St Michael’s Mount is located in Marazion not far from Penzance. You have to time it right because the path over to it gets covered in water when the tide is in so have a look online to check the times when you want to visit. If you do find yourself here at the wrong time and need to wait a little while, there are a couple of pubs here and a REALLY nice restaurant and bar called Shutters. The people at Shutters were so friendly and the food was great. The decor and views are amazing as well – Scott ticked off ‘give 100% tip’ from his bucket list here because it was so good (and because he was quite drunk). We wholeheartedly recommend a visit!


Whilst Jordan stayed with us, we took a trip into Mousehole for an evening meal and came across 2 Fore Street Restaurant, one of only a couple here. It has a really pretty outside area which we ate in (thanks to the COVID measures) which was covered in fairy lights and outdoor heaters. It was really cosy and the food was really nice here. There is a big car park as you come into the village and it’s just a short walk down to the centre where the restaurant is. It’s only a tiny village with a fishing port, however it hosts many events and festivities throughout the year which would definitely be worth visiting.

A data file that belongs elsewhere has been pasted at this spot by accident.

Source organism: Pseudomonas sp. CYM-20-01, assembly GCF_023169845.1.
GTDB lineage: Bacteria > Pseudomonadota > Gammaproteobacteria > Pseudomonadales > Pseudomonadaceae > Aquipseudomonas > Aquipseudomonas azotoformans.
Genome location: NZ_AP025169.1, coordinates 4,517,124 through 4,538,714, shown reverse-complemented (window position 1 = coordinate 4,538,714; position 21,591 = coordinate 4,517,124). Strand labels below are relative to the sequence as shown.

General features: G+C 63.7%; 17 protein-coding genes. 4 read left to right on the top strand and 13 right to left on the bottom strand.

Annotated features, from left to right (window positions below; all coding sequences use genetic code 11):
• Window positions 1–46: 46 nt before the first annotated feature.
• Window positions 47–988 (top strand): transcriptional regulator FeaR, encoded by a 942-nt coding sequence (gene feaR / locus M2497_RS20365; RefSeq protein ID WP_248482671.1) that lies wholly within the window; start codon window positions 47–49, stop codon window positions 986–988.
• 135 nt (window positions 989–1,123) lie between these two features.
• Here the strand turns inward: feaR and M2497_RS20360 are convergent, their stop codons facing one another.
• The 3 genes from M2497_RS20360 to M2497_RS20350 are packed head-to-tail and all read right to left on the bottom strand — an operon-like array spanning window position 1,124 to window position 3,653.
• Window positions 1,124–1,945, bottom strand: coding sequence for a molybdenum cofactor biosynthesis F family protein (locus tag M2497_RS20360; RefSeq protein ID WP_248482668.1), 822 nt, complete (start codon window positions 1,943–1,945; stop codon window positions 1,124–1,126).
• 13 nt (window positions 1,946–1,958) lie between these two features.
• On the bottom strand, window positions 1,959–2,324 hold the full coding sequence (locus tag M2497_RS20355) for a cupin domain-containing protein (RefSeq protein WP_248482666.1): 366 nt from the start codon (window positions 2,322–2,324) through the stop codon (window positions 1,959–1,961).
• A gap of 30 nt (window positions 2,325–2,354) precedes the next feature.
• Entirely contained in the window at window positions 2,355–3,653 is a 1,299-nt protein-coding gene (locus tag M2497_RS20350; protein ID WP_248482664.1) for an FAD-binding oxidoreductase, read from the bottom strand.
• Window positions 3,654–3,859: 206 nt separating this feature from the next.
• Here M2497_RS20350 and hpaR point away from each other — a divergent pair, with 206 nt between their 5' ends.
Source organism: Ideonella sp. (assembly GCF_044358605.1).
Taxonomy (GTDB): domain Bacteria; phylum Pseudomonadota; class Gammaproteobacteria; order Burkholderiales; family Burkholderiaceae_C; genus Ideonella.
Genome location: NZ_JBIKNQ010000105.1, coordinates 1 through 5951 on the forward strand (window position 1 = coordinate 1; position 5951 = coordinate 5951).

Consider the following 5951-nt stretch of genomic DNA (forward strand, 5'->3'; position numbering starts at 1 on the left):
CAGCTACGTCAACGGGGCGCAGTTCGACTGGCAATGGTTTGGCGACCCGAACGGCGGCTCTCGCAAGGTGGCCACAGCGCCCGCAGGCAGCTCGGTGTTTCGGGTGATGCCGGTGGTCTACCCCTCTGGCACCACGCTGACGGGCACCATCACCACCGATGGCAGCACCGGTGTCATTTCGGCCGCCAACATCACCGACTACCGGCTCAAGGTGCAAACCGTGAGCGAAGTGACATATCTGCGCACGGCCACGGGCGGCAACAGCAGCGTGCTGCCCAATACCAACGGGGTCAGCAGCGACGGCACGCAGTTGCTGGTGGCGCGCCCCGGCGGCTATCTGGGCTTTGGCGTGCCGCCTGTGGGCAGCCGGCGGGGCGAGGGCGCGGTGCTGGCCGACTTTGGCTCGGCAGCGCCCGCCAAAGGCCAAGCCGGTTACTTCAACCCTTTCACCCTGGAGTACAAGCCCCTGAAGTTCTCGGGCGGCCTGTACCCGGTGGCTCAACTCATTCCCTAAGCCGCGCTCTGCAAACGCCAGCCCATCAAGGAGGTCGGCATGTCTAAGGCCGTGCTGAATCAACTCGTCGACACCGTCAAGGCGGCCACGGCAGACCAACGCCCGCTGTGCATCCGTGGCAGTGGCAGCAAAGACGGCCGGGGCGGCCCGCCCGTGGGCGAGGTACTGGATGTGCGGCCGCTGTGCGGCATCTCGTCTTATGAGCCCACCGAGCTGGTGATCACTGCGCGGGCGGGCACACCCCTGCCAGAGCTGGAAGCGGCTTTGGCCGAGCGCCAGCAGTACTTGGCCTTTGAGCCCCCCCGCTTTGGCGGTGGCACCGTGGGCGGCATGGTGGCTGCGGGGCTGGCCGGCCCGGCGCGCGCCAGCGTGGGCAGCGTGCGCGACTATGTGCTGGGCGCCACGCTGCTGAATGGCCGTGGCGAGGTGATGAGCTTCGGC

Just outside of Penzance is a little area called Newlyn which has the largest fishing port in England. A lot of Cornish catch comes from here and the area hosts loads of seafood restaurants. One place we stumbled across is called Mackerel Sky Seafood Bar which is essentially fish tapas. There’s also The Tolcarne Inn which we sadly didn’t get to visit but is meant to be more fine dining – fish style.

If you are interested, The Minack Theatre is an open air theatre sat on the side of a cliff overlooking the sea. Not only can you take tours and learn about it’s incredible construction, but there are still performances and plays that take place here.

Now that we have a little girl and are hoping to grow our family, I have no doubt that we will come back to see some more of this beautiful part of the country, but we are keen to get back in the air and see some more of the world first. It was a perfect stay-cation for our baby moon.